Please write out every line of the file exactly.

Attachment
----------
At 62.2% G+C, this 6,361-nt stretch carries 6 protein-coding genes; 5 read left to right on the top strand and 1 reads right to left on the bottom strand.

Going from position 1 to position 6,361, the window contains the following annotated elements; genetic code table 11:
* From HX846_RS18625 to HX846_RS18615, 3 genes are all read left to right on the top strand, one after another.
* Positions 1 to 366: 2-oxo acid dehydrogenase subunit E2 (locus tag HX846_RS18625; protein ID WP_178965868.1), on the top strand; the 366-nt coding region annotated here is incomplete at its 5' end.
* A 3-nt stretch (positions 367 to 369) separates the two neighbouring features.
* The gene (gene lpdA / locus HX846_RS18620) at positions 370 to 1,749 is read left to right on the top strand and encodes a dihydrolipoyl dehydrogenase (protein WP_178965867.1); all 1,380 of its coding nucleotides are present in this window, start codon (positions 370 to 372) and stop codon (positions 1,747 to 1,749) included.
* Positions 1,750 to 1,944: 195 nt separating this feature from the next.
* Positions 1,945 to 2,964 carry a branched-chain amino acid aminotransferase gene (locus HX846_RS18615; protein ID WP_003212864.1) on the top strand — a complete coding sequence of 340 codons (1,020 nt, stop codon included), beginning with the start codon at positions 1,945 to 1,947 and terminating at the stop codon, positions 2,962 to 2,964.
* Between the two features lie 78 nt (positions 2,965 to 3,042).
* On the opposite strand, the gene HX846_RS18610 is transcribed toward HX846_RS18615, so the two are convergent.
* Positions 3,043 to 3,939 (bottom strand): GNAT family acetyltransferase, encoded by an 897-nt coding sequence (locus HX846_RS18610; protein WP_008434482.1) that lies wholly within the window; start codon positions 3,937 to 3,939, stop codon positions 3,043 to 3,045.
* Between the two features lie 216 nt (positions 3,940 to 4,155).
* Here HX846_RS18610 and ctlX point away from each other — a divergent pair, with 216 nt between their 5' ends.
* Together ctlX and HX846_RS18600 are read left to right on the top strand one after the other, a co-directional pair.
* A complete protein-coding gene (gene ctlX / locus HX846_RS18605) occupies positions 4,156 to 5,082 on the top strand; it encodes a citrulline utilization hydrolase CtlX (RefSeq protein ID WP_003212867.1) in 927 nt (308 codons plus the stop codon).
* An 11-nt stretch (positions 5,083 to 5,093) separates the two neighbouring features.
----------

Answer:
At 62.2% G+C, this 6,361-nt stretch carries 6 protein-coding genes; 5 read left to right on the top strand and 1 reads right to left on the bottom strand.

Going from position 1 to position 6,361, the window contains the following annotated elements; genetic code table 11:
* From HX846_RS18625 to HX846_RS18615, 3 genes are all read left to right on the top strand, one after another.
* Positions 1 to 366: 2-oxo acid dehydrogenase subunit E2 (locus tag HX846_RS18625; protein ID WP_178965868.1), on the top strand; the 366-nt coding region annotated here is incomplete at its 5' end.
* A 3-nt stretch (positions 367 to 369) separates the two neighbouring features.
* The gene (gene lpdA / locus HX846_RS18620) at positions 370 to 1,749 is read left to right on the top strand and encodes a dihydrolipoyl dehydrogenase (protein WP_178965867.1); all 1,380 of its coding nucleotides are present in this window, start codon (positions 370 to 372) and stop codon (positions 1,747 to 1,749) included.
* Positions 1,750 to 1,944: 195 nt separating this feature from the next.
* Positions 1,945 to 2,964 carry a branched-chain amino acid aminotransferase gene (locus HX846_RS18615; protein ID WP_003212864.1) on the top strand — a complete coding sequence of 340 codons (1,020 nt, stop codon included), beginning with the start codon at positions 1,945 to 1,947 and terminating at the stop codon, positions 2,962 to 2,964.
* Between the two features lie 78 nt (positions 2,965 to 3,042).
* On the opposite strand, the gene HX846_RS18610 is transcribed toward HX846_RS18615, so the two are convergent.
* Positions 3,043 to 3,939 (bottom strand): GNAT family acetyltransferase, encoded by an 897-nt coding sequence (locus HX846_RS18610; protein WP_008434482.1) that lies wholly within the window; start codon positions 3,937 to 3,939, stop codon positions 3,043 to 3,045.
* Between the two features lie 216 nt (positions 3,940 to 4,155).
* Here HX846_RS18610 and ctlX point away from each other — a divergent pair, with 216 nt between their 5' ends.
* Together ctlX and HX846_RS18600 are read left to right on the top strand one after the other, a co-directional pair.
* A complete protein-coding gene (gene ctlX / locus HX846_RS18605) occupies positions 4,156 to 5,082 on the top strand; it encodes a citrulline utilization hydrolase CtlX (RefSeq protein ID WP_003212867.1) in 927 nt (308 codons plus the stop codon).
* An 11-nt stretch (positions 5,083 to 5,093) separates the two neighbouring features.